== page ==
Closing the knowledge gap between retiring and newcomer engineers

It is not an exaggeration that knowledge is one of the most valuable assets a company has. Even with the growing trend of automation, technical knowledge can not be just directly bought off a shelf, as it heavily relies on the experience of more seasoned professionals. Not managing it properly can lead to loss of knowledge and several hours of relearning to build up the knowledge base that already exists.

To make a simple comparison; imagine a technical breach resulted in all the documents in the internal network of your company being deleted. Everything, from contracts to customer relationship history, all gone. It would rightfully be considered a catastrophe and it is the reason companies invest millions in cybersecurity: it is damaging and costly to lose strategic information and knowledge, and no one would like to risk it not being recovered or being just partially recovered.

Now imagine essential knowledge about your machines being gradually lost. How would it be if one day, when dealing with an unexpected stoppage or abnormal behaviour, the maintenance team does not have access out to the expert that knows everything about the machine? How long would it take to track all the relevant intelligence that could help fixing the problem? How easy is it to reconstruct the “medical history” of the machine in terms of what has happened in the past and what has been done? Also importantly, how much would that cost to your company?

This is a situation many industries will face. Across the globe, hundreds and thousands of baby-boomer retirements will happen. One organization estimates a loss of 27,000 years of experience due to 700 retirements over the next few years. A story published by Power Electronics on the challenges of replacing the aging engineering workforce in the United States, mentions that by 2030 18% of the American population will be over 65 years, including — naturally — engineers across all industries. In Europe, it is expected that organizations will see over 30% of their experts retiring in the next decade. While hiring recent graduates may help solving these issues, it is known that it takes some years to follow through the learning curve in a company.

Even with investments in training programs and collaboration activities, aiming to redirect knowledge from more senior to younger professionals, the work routine can be imposing, especially in the context of industry 4.0, which requires professionals to deal with highly complex tasks. Time-pressed engineers that oversee several plants may not always have the time to share every bit of information with their teams in a systematic way. And when no information is easily available, resorting to trial and error learning becomes inefficient.

From data to learning to knowledge management

The good news is that the data being historically collected from sensors in machines is already waiting to tell you a detailed story. But this story will be incomplete without an expert viewing, contextualizing, and then transforming it into knowledge. And while this sounds like a long, complex, and slow process, it does not need to be like that.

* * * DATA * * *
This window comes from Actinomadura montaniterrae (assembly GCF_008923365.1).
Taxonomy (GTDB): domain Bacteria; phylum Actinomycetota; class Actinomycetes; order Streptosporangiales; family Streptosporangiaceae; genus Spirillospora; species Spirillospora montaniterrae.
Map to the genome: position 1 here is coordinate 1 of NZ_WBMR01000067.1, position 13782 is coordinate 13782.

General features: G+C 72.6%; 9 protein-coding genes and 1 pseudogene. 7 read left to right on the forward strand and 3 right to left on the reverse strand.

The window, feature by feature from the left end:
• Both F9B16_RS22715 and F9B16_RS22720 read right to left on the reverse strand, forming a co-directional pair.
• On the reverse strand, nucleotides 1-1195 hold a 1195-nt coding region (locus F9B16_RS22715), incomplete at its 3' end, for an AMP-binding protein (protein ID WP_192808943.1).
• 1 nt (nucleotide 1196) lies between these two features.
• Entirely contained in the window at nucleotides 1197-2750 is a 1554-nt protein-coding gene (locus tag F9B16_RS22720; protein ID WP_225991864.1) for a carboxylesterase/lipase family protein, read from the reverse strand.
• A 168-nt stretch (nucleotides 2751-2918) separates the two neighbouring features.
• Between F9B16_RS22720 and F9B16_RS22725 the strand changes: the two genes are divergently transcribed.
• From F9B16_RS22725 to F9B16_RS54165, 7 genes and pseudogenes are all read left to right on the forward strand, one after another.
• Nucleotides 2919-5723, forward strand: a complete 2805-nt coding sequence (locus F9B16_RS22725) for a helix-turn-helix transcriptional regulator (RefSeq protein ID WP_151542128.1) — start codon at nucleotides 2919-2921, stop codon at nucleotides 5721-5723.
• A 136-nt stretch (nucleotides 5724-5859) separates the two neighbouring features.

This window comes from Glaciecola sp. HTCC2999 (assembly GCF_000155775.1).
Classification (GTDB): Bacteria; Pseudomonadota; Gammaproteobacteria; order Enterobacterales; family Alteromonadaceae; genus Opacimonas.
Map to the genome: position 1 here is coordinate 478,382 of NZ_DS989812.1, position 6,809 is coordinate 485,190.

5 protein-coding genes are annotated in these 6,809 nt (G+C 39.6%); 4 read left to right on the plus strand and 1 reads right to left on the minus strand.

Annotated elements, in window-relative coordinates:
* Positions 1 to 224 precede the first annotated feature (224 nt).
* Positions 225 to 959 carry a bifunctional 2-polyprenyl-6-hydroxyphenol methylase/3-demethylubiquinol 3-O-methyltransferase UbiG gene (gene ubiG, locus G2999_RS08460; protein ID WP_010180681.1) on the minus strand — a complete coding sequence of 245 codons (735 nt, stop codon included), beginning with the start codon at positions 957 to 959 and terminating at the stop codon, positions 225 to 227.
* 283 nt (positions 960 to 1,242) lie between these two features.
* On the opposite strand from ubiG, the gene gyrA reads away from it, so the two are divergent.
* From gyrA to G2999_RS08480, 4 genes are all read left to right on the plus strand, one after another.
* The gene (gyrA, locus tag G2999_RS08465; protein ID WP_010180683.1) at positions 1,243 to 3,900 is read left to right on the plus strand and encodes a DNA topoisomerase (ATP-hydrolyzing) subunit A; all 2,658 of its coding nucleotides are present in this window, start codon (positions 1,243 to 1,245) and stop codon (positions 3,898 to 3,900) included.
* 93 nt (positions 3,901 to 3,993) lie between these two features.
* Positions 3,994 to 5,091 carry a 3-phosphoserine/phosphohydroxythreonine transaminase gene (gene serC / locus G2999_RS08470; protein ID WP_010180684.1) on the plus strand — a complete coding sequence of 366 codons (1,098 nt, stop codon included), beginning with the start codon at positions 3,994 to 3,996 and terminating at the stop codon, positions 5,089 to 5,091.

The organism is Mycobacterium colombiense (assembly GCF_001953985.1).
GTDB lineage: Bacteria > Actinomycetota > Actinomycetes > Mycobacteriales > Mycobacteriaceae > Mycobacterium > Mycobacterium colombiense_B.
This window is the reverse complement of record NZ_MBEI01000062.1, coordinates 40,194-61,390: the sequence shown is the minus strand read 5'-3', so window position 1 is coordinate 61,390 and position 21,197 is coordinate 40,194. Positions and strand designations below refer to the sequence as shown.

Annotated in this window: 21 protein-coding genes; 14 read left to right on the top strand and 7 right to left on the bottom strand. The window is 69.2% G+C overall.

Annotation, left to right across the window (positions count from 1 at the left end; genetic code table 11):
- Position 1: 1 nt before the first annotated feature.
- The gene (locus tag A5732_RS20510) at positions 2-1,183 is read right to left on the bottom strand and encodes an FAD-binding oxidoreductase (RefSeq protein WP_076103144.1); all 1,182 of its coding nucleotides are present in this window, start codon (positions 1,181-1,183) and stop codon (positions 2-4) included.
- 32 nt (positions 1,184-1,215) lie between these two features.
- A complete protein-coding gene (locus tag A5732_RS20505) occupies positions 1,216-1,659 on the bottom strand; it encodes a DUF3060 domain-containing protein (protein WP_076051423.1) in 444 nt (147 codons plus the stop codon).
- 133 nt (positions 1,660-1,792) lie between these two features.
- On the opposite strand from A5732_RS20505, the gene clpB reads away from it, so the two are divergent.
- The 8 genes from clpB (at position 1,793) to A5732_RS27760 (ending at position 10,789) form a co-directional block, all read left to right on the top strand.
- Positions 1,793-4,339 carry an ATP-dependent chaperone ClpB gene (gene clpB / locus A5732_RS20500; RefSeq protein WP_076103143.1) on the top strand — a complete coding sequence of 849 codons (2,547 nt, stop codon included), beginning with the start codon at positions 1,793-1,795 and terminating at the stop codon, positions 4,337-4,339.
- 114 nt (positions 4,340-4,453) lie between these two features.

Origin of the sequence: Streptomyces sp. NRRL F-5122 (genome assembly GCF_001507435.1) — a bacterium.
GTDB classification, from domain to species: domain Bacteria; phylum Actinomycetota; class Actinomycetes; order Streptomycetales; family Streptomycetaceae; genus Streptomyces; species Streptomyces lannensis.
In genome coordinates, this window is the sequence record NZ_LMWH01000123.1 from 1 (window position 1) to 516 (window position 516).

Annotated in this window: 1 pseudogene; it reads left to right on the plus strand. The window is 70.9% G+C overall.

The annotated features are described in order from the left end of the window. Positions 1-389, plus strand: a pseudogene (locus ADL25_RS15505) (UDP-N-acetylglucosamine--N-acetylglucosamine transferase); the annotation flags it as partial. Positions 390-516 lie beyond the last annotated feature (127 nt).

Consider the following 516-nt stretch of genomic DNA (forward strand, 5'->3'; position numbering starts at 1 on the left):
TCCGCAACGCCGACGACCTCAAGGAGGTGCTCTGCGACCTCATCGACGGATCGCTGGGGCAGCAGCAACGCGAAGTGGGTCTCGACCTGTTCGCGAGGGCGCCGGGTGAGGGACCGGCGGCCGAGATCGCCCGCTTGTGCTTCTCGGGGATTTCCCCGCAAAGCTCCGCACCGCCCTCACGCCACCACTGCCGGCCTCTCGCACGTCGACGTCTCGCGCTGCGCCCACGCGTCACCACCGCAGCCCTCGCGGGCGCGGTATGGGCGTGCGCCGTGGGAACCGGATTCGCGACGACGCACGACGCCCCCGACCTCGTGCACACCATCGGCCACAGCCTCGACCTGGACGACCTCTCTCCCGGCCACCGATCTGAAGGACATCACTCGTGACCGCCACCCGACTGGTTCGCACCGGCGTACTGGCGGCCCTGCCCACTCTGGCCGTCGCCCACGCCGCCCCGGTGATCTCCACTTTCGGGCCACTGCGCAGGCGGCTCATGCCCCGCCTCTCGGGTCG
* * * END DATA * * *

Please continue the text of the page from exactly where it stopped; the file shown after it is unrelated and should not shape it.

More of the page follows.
First of all, it is important to have a solution that allows you to quickly connect, clean and prepare the data so you can use your time to do what really matters: understand what happened and why it happened, identify operational modes, failure modes and other abnormal operational modes. If someone needs to spend hours just looking through spreadsheets or manually preparing data, then there will not be much time available to capture the knowledge in a way that becomes available for collaboration.

It shouldn’t take more than a couple of clicks to be able to have a holistic context around the different events discovered. Combining the events’ summaries, sensor data and expert annotations in a contextualized way translates into valuable knowledge that can be either shared via reports or centrally saved for easy and quick consultation.

The even better news is that MultiViz by Viking Analytics is ready to help you complete the journey from data to knowledge management and be prepared to face the gap between the seasoned experts and the new generation of engineers. Learn more and book a demo today.

Originally posted here.

Founded in 2017, Viking Analytics enables the digital transformation of industrial companies by bringing together people, data, insights, and value. With our software MultiViz, users can quickly prepare, analyze, and process large sensor data without being a data scientist. We also empower organizations to capture expert knowledge and build scalable and reliable smart manufacturing applications including optimization, predictive maintenance, anomaly detection, and digital AI operators. Connect with us:

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